Cavity search for drugs now even more necessary in jails

  • Manpreet Randhawa, Hindustan Times, Chandigarh
  • Updated: Jun 27, 2015 08:48 IST

Outsmarting guards and hoodwinking surveillance cameras, many inmates have been smuggling drugs and mobile phones into Punjab’s prisons by hiding the stuff where no one would look usually — their body cavities.

The Punjab jail authorities have prepared a report that suggests that since 2012, 297 inmates, including women, were caught trying to get contraband and handsets into the state’s 26 jails; and in 40 of these cases, the stuff was removed from inside their private parts. Punjab’s additional director general of police (prisons) Raj Pal Meena said the trick had become frequent over the past two years, especially since closed-circuit television (CCTV) cameras have come up in jails.

“Dog squads have played a significant role in sniffing the drugs from the cavities of the inmates. We have proposed installing body scanners for detection but, so far, even our airports don’t have these machines,” said Meena, adding that inmates had moved on from hiding drugs in vegetables, shoes, milk products, turbans, and the seams of clothes. Murder convict Ranjit Singh, lodged in the Ludhiana central jail, died trying to smuggle in three bundles of beeri in his cavity. “He brought the stuff inside but soon developed severe pain. At hospital, doctors found his secret and that one packet of the tobacco product had got dissolved into his blood, which proved to be fatal,” said a jail superintendent.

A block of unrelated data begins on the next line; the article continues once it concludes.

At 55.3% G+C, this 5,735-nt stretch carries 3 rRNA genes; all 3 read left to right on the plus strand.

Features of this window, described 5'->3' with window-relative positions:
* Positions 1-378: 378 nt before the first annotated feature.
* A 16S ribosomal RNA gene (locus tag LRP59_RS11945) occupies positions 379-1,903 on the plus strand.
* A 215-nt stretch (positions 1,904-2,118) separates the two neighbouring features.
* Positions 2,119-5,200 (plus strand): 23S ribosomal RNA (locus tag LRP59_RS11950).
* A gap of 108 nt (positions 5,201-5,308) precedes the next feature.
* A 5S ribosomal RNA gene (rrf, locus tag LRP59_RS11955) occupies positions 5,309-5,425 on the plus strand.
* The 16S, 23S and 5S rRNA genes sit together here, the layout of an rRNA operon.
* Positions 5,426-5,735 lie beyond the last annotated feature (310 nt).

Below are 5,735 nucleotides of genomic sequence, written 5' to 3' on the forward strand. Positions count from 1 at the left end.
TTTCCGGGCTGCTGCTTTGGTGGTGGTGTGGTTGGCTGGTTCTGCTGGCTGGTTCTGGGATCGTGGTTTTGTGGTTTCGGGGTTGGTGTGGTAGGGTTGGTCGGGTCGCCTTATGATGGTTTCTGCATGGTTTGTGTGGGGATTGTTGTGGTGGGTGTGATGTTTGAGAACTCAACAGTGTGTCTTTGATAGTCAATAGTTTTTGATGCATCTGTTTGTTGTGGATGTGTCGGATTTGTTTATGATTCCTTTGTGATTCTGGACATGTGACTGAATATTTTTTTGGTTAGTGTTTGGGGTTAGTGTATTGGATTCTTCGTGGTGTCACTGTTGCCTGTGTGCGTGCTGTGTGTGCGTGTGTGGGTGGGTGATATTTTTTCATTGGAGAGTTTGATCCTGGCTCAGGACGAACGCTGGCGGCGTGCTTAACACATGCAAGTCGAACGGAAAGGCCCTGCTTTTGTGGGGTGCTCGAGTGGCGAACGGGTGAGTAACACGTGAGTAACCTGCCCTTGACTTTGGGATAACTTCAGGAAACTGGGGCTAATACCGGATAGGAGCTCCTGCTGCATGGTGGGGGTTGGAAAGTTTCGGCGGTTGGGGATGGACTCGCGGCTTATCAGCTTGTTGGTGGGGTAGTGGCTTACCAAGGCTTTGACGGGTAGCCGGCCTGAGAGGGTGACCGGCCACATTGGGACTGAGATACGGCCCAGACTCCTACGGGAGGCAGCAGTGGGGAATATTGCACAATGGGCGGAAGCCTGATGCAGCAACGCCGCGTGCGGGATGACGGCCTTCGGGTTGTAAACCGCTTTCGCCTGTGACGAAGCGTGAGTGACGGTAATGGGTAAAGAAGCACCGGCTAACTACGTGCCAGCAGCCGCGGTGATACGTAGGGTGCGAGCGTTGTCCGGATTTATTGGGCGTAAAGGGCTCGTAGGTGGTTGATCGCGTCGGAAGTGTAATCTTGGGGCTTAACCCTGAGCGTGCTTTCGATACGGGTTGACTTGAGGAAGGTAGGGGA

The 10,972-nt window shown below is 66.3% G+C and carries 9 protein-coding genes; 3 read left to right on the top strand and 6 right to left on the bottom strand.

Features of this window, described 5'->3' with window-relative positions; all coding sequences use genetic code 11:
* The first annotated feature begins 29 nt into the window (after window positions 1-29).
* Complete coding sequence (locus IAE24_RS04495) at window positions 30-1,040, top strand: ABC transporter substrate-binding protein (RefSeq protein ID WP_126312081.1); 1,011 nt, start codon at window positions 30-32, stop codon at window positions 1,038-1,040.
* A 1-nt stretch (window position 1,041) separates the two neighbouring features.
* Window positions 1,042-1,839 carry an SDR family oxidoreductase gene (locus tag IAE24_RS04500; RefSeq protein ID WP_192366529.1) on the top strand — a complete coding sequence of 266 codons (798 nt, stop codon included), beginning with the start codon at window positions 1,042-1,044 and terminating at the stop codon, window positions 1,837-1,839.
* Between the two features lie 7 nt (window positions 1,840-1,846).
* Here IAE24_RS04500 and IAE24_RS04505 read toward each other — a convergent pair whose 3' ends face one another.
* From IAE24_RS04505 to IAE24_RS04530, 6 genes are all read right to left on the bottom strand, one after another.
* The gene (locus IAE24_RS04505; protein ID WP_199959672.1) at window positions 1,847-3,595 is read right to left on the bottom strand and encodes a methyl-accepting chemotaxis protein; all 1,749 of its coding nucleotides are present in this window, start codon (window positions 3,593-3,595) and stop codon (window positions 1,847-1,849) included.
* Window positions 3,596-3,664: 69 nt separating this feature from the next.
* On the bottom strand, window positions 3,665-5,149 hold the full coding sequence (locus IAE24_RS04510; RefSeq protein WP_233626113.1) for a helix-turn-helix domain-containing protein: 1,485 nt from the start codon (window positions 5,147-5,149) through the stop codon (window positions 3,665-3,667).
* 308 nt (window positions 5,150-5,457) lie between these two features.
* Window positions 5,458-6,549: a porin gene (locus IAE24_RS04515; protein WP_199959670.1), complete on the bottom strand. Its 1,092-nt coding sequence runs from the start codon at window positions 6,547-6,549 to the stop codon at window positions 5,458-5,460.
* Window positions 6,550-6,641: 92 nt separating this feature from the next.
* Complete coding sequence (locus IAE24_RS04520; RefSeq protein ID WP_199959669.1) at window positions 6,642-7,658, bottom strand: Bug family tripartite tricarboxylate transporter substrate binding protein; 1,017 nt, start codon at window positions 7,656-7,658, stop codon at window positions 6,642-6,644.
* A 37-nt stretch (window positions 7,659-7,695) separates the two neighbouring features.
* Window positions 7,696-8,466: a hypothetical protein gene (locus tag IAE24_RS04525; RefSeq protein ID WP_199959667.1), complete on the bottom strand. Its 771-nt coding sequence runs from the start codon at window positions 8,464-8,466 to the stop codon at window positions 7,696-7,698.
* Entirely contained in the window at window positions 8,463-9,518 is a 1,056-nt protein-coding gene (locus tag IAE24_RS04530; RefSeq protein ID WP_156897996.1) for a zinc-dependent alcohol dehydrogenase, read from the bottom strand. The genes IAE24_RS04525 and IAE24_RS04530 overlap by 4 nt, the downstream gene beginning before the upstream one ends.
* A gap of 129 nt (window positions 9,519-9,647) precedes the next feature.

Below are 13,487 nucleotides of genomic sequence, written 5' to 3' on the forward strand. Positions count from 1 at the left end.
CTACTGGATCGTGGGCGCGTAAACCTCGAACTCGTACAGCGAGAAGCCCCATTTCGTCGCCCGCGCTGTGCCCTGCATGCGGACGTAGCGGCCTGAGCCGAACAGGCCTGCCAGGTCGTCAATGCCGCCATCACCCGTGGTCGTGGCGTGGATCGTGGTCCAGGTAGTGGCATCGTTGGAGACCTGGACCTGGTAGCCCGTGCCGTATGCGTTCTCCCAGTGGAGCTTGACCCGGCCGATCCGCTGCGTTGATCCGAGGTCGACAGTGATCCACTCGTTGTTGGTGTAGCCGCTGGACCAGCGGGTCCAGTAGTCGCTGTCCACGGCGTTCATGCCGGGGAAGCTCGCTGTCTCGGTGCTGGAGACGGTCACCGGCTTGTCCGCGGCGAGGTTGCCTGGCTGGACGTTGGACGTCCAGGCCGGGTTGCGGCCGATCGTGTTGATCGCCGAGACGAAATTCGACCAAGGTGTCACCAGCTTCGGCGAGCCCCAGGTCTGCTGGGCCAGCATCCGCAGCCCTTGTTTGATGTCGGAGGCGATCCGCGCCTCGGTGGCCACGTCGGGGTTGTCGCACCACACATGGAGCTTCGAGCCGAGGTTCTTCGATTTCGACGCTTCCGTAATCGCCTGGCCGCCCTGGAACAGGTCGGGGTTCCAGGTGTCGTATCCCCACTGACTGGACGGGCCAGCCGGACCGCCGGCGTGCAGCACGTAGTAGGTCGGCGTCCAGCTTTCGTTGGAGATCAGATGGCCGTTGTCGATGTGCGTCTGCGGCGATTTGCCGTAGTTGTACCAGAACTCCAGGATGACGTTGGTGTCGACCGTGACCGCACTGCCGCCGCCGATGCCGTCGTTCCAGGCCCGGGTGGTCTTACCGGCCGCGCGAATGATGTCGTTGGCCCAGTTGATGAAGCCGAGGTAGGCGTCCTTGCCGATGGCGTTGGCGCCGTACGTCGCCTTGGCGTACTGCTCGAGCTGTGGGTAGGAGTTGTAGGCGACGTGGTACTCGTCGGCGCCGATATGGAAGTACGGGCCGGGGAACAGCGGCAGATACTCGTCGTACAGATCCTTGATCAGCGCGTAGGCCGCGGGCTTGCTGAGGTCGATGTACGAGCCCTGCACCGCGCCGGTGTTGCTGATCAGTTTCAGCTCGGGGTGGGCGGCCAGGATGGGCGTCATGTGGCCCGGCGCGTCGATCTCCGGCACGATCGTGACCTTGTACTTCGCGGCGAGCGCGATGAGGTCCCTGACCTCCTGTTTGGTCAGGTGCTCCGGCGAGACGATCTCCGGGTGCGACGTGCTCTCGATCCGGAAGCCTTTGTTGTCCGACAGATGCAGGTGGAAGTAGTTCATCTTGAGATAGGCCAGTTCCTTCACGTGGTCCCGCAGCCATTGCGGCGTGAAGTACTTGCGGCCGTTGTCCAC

In another case from the Kapurthala jail, a woman, Manpreet Kaur, came to see her husband, Vicky. When she was searched, she was found to be carrying 10 grams of drugs in her private part. She said she had done it for her husband. An inmate said he had stolen the idea from movies and a television show he had watched during parole.

“I saw on screen how they concealed drugs inside the stomach,” he said. Another prisoner said fellow inmates had encouraged him to use the method to make good money. “We hide SIM cards in the back of our teeth,” said another prisoner.

In the Amritsar central jail, Gursawak Singh, a man under trial, was caught with 1,700 milligrams of drugs in his cavity after he came back from meeting his family; and visitor Sanjeev Kumar, who had come to see a relative, was caught with 4.5 grams of drug in the cavity.

Woman prisoner Kajol tried to smuggle three packets of tobacco and `2,500 cash by hiding it in her cavity but was caught at women’s jail in Ludhiana after she was returning from hospital. At the Gurdaspur Central Jail, Passo, a woman under trial, was caught with three packets of beeri hidden in her breasts. Dr Rajinder Sharma, who had earlier served the jail department, said: “Drugs carried in private parts can get dissolved in the blood stream and lead to poisoning. Carry mobile phones in the cavity it can cause local injury that can turn grievous.”

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